Kicking the apathy habit

It is safe to say that during this pandemic, we have become slightly more accustomed to a lifestyle of complacency. Due to factors beyond our control, we have been locked in and diverted from our routines in such a substantial way that it has rocked the fundamental socio-political scale of the world.

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There have been a lot of issues that have developed due to the pandemic, and one of them seems to be developing a more isolationist perspective. When we adopt such a persona, there are other aspects which can be adopted that are not necessarily in our best interests. For example, the adoption of apathy into our daily lives.

I remember once reading a quote about apathy: “Apathy is death”. This was evidently placed into a piece of writing to create a shock effect, but also to highlight a very important aspect of human nature, that if you do nothing, then you might as well be dead. 

Apathy can also be dangerous in other aspects of life, not only is it hindering our own progression, and what we wish to achieve, but it can also manifest in ways which are also hostile such as keeping us in dangerous situations. If you imagine an abusive relationship between two people, the apathy of one person to leave that relationship might jeopardise their wellbeing. 

To understand the fundamental principle of how apathy works from a psychological perspective you have to understand two functions of the brain. The first is the logical side of the brain, often referred to as the rational side of the brain, which is incredibly procedural. On the opposite end of the spectrum is the emotional brain, and this gives us all of our emotions, joy, fear, sadness, happiness, anger, and so on. A popular term that is often used in psychological fields is emotional intelligence. What is meant by emotional intelligence is an ability to have an effective balance between emotion and logic and to utilise them appropriately.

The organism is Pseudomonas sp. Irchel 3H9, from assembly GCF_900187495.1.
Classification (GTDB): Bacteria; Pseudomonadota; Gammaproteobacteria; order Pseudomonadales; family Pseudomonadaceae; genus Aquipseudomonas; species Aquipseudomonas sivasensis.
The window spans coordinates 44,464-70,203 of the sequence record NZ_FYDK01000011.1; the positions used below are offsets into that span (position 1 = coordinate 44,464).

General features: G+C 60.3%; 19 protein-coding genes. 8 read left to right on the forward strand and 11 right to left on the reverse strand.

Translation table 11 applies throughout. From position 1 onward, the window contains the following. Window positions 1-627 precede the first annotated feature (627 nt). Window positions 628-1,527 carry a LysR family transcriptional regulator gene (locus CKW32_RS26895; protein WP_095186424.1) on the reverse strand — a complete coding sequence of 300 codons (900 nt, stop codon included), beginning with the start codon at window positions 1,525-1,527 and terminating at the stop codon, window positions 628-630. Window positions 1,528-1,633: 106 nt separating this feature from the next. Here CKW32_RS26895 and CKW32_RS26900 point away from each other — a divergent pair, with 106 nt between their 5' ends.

Now a gentleman who was responsible for creating this particular field, and was a significant contributor to it, was Mr D Goleman. he wrote a book on the subject entitled: Emotional intelligence, and working emotional intelligence. In his book he divides emotional intelligence into five different characteristics:

1. Knowing your emotions –he argued in his books that as soon as you are able to identify a feeling as it occurs it can assist you in making personal decisions.

2. Managing emotions –being able to manage your emotions means you're incredibly self-aware and it will also give you a personal resilience, allowing you to bounce back from disappointments and setbacks.

3. Motivating yourself –these are the individuals who can channel their focus to achieve goals.

4. Recognising emotions in others – hurray, empathy made it into the top five! Goleman Argues that people who demonstrate empathy are more attuned to the people’s needs and wants.

5. Handling relationships – a key skill, not only being able to master yourself, and your emotions, but being able to handle other people’s emotions.

So we now have these aspects of emotional intelligence, and now what also has to factor into the equation is not only our ability to utilise emotional intelligence, but we also have to add our own individuality to this. Enter more practitioners, in the form of John Meyer and Alexander Stevens who suggest three areas in which people might deal with their emotions:

1. Being self-aware – these are individuals who are aware of their moods, and they have healthy boundaries and a good press positive outlook on life due to their ability not to ruminate and become engulfed in negative thinking.

2. Engulfed – These are individuals who become drowned in their own negative narrative, individuals who will be not aware of their free feelings, and therefore they will lose all perspective. They will have very little control over their emotions.

3. Accepting – is an individual who will experience different moods, however they will experience them safely, and not necessarily challenge them, whether that is a good or a bad mood.

Due to the amount of emotional conflict that you can experience within your own mind commerce, especially between logic and emotion, this can promote a psychological state which will be referred to as ambivalence in this article.

Ambivalence can be a major cause of apathy, because we are in conflict within our own mind, and we are in a state of psychological entanglement, which might be paralleled to cognitive dissonance. As such, when we can't necessarily resolve our emotions, we become engulfed by them, and either logic or emotion are in conflict. There also seems to be an implementation of the freeze response, sit by, do nothing, because that is the safest thing to do.